Additional permissions for Jewish community members gave local synagogues a sudden boost. Writer Daniel Okrent added:
A Jewish household was allowed a certain amount of wine per adult per year for which you had to have a certification from your rabbi. So, congregations grew in size from 1920 to 1921 by factor of 10 from 80 families to 900 families.
It wasn’t only the number of Jewish congregates that grew exponentially – the number of rabbis did as well. Unlike the Catholic Church, where formal measures distinguished a priest from a layperson, “if you said you are a rabbi, who was going to say you weren't a rabbi?” Okrent continued. “There were rabbis with names like Kelly and Hosanna Han and there were black rabbis. There was a real racket.”
For opportunistic scofflaws, Judaism was appealing because – unlike Catholic rituals in which the consumption of sacramental wine is part of church services – many Jewish rituals take place domestically. While the Volstead Act outlined the exception of sacramental wine for religions purposes, additional documents2 detail specific accommodations for rabbis to purchase wine for distribution to members of their congregations and entitled followers of the Jewish faith to have wine for ritual purposes in their homes.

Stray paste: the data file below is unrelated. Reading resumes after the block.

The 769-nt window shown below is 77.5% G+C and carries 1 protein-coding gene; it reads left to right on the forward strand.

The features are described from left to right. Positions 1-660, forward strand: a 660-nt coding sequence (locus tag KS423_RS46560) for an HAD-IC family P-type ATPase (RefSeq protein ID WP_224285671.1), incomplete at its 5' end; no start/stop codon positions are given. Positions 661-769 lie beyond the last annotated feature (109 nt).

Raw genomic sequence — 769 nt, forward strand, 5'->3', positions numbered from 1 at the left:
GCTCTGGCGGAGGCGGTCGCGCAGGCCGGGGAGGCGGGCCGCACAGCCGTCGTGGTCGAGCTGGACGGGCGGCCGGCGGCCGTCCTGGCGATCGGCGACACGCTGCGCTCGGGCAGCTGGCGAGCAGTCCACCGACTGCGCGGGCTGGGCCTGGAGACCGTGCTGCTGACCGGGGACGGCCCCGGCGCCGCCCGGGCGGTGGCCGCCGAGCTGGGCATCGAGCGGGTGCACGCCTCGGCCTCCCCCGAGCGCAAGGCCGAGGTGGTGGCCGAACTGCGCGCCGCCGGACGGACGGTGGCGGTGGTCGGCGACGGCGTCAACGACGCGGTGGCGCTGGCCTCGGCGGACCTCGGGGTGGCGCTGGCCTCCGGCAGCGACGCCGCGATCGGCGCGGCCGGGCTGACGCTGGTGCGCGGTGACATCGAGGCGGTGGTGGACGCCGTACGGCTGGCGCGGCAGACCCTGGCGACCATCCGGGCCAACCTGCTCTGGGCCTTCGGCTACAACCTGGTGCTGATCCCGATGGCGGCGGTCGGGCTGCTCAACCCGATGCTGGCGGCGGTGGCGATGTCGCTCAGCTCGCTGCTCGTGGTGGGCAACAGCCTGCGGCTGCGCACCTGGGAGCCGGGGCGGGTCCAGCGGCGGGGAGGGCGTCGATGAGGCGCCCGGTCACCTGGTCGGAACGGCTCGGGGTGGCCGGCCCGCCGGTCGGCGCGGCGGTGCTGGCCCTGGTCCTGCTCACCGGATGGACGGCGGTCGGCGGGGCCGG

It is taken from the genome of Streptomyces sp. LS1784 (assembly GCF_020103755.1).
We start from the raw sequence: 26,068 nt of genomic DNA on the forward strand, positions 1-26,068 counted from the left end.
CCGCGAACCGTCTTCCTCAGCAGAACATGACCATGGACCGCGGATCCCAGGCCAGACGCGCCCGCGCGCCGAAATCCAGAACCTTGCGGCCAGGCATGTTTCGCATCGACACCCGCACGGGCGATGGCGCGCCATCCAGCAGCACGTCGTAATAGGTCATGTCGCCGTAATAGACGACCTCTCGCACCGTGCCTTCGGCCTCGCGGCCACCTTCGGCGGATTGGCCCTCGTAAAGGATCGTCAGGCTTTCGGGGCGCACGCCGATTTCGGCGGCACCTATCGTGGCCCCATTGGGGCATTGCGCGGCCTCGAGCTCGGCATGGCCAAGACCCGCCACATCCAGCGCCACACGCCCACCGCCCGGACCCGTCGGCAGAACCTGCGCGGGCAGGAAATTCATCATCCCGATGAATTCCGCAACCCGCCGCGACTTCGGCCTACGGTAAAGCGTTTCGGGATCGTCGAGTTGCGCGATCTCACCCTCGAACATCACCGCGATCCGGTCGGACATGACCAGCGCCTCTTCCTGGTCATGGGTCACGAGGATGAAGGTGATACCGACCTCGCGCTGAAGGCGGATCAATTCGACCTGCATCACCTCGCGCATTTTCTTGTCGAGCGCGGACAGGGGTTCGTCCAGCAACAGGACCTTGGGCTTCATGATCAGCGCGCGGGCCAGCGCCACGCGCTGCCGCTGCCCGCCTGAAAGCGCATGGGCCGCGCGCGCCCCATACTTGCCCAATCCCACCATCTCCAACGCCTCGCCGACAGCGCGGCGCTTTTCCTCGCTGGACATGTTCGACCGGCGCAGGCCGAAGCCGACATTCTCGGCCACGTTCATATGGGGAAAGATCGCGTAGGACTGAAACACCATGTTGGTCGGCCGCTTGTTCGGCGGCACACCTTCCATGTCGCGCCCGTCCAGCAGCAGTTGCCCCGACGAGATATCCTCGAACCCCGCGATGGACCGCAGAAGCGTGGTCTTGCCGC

It didn’t take long for people who didn’t typically identify as Jewish to figure out how such an exemption would make it simple – and technically legal – to access and possess wine. In addition, gentiles who had a bit more ambition – and desired more direct access to wine – simply “joined” the rabbinate.
In June 1922, the American Jewish Committee was on to the ways this privilege was being abused, not only “to obtain wine for family use,” according to a statement from The American Israelite3, “but also for illicit purposes, bootlegging, to call the traffic by its proper name.”
It was almost too easy an opportunity to pass up. Basically, anyone – no matter how unlikely – could say they were a rabbi because there was no recognized standard for the rabbinate, according to the newspaper:
A dozen Jews or even non-Jews can get together and call themselves a Jewish congregation. They can proceed to elect one of themselves or anyone else, male or female, Jew or non-Jew, as their “Rabbi” and there is absolutely no authoritative, central Jewish body that can dictate to the pseudo-congregation what qualifications its rabbi must possess, or even interfere in any way with its management.